Thousands of Washington area tenants may have to pay higher rents for their apartments after June 1, the day the Reagan administration plans to deregulate rents for apartment buildings with federally insured mortgages.
A policy change scheduled to take effect on that date will eliminate all controls on rents for roughly 4,000 apartment buildings with mortgages insured by the Federal Housing Administration. The controls would be relaxed but not eliminated for another 3,500 FHA-insured projects.
In the Washington metropolitan area, the change could affect as many as 230 apartment projects containing roughly 36,000 housing units, according to the local office of the Department of Housing and Urban Development, which administers FHA programs.
The size of the rent increases that will result from deregulation will vary from market to market, according to Philip Abrams, HUD's assistant secretary for housing. Although the increases might force some tenants to move, they will encourage more investment in rental housing by giving project owners a higher return on their investment, Abrams said.
"The effect of rent control is that properties deteriorate because owners cannot get a market-rate rental for them," Abrams said. "The property suffers and, therefore, the tenants have poorer living conditions. The risk of foreclosure and losses for the FHA insurance fund also increases."
Deregulation will increase the value of existing projects and encourage more interest in construction of new projects, according to Abrams. "The most important overall effect is to encourage construction of new rental housing," he said. Deregulation also will remove some of the motivation for condominium conversions, Abrams added.
"I think it's long overdue," said Irving M. Kriegsfeld, president of Management Partnership Inc., which manages several thousand rental housing units in the area. "This way, response time to market conditions will be quicker. It will help encourage investment." Kriegsfeld said FHA rent controls have been more of a nuisance than an actual constraint on rent levels. Deregulation will cut the time and red tape it takes to increase rents but probably will not result in large rent increases, according to Kreiesfeld.
"It's a question of what people will pay for rent, and that's pretty much controlled by the market," he said. Rents for FHA projects are already fairly high, making it hard for their owners to increase rents without losing tenants to the home ownership market, he said.
"They are experiencing increasing difficulty renting their units," Kreigsfeld said. "The people who want them can't afford them, and the people who can afford them would rather buy."
Landlords in the District also face local rent controls, which will continue to apply to FHA-insured projects. The FHA still will be able to override the local controls, but it has done so only a few times in the recent past, according to District officials.
Rent deregulation will apply only to projects intended for moderate- to middle-income families that do not involve federal rental subsidies. Abrams stressed that deregulation of rents is consistent with the unsubsidized nature of the projects.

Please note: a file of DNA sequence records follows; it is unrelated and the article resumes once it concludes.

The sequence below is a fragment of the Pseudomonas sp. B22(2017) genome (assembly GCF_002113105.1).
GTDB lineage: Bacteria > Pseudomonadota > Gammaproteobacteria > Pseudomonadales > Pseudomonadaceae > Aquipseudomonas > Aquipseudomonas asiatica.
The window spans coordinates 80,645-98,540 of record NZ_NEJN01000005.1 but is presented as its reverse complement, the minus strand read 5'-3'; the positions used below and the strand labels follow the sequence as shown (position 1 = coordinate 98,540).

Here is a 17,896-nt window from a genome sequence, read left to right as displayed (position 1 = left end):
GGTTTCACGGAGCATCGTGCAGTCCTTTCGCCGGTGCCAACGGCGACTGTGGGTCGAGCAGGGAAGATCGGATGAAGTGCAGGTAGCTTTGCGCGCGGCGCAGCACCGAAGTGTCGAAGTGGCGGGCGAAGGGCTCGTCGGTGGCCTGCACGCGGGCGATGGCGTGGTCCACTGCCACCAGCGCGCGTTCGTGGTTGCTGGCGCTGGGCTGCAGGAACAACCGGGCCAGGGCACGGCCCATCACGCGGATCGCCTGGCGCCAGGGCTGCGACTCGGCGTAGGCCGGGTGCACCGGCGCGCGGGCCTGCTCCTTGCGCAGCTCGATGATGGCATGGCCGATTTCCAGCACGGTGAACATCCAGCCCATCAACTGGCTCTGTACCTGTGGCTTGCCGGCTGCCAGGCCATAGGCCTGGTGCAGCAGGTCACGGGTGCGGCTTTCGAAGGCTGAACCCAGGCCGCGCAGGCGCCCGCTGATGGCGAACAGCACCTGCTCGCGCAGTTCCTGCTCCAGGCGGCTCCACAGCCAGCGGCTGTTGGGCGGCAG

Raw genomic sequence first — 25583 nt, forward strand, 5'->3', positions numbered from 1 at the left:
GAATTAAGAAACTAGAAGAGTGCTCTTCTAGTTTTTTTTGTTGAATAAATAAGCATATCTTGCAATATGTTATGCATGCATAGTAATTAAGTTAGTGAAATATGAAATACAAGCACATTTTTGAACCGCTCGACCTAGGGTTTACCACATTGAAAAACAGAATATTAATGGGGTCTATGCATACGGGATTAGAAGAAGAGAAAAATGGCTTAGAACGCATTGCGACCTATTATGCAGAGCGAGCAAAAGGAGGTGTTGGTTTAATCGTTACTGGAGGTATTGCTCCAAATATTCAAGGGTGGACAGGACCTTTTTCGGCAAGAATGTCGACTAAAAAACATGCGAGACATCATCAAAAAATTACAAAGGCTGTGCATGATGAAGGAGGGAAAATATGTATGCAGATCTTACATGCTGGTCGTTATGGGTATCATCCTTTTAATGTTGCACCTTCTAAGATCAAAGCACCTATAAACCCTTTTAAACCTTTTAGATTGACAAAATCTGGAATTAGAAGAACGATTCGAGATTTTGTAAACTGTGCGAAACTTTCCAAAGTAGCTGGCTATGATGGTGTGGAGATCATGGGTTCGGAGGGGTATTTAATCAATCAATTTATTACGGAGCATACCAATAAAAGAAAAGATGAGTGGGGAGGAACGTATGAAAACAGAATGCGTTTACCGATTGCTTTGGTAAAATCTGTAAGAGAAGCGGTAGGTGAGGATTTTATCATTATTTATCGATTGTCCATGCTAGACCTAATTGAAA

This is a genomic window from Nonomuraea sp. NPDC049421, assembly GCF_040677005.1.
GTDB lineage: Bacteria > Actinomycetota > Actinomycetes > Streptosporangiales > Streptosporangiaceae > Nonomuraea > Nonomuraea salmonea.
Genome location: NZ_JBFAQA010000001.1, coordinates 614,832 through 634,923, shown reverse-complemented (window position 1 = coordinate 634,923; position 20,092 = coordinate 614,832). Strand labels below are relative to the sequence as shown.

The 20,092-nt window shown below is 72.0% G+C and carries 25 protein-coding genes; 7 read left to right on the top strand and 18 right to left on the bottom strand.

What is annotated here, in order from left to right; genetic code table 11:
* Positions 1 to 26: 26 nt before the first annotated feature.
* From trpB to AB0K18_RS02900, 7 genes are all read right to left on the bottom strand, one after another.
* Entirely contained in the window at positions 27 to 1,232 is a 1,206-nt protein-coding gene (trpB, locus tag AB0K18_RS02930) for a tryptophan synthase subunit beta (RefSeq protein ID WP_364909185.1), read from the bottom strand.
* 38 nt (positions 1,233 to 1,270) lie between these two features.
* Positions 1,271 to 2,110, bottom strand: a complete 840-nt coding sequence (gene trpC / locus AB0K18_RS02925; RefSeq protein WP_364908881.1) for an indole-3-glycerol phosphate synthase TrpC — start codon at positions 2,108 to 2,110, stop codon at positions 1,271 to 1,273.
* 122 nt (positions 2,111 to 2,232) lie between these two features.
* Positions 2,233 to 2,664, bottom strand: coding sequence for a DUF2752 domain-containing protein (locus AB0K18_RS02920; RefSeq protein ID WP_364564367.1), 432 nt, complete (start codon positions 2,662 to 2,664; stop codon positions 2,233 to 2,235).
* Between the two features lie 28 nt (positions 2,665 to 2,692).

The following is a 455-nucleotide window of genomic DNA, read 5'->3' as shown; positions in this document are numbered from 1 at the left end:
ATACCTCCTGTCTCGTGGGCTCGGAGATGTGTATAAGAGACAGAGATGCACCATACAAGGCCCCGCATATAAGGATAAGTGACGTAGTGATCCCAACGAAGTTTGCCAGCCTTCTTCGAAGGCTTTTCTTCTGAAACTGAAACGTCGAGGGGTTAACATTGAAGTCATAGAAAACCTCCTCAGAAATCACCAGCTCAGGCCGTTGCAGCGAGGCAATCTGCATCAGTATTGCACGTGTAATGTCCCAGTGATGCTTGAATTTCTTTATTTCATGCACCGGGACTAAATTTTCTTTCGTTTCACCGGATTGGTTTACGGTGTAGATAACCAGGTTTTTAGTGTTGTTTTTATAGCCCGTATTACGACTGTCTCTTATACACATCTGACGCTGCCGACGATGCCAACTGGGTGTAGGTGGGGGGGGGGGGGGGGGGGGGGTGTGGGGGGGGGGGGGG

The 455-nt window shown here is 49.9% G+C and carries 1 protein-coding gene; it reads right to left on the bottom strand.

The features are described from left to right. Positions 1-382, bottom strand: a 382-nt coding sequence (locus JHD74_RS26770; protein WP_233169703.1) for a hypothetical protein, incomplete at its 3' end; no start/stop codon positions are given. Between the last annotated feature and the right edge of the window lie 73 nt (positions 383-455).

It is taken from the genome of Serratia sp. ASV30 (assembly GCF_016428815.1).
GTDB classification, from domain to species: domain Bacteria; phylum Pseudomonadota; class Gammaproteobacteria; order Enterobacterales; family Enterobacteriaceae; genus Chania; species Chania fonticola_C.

Abrams said deregulation will allow project owners to make the same return as owners of projects with no federal connection. "One thing we can be certain of: The increases will not be higher than the market-rate rentals in the community," Abrams said. "To the extent FHA rent controls have held rents below the market, they will rise to the market level."
Landlords probably will avoid increasing rents by amounts that would force tenants to move out, Abrams said. But he conceded that there will be tenants who may move because they do not want to pay any increase in their rents.
Other FHA officials said rents are most likely to increase for older projects in strong market areas. They said owners of projects in weak rental markets, especially the Midwest, probably could not increase rents much without suffering higher vacancy rates.
The deregulation process is complex because it involves deregulation of rents and the allowable return on an owner's investment for two different sets of projects. It is hard to estimate the impact of the move because owners of projects already subject to the controls will have to agree to revisions in their mortgage insurance agreements with the FHA before deregulation can take effect. The new policy will apply to all projects which obtain mortgage insurance after June 1.
The first set of projects are those insured under Sections 220 and 221(d)(4) of the National Housing Act. The law does not require regulation of rents or rates of return for those projects, so the FHA no longer will insist on approving them. This affects about 4,000 projects throughout the country. The second set of projects includes about 3,500 with mortgage insurance under Section 207 of the National Housing Act, which does require regulation of rents and rates of return.
The FHA must continue to approve rents for those projects, but it will use a more liberal policy to do so. It will allow owners to increase rents to provide a rate of return based on the project's current appraised market value, rather than its original replacement cost. It also will allow increases to cover current expenses and anticipated increases in expenses.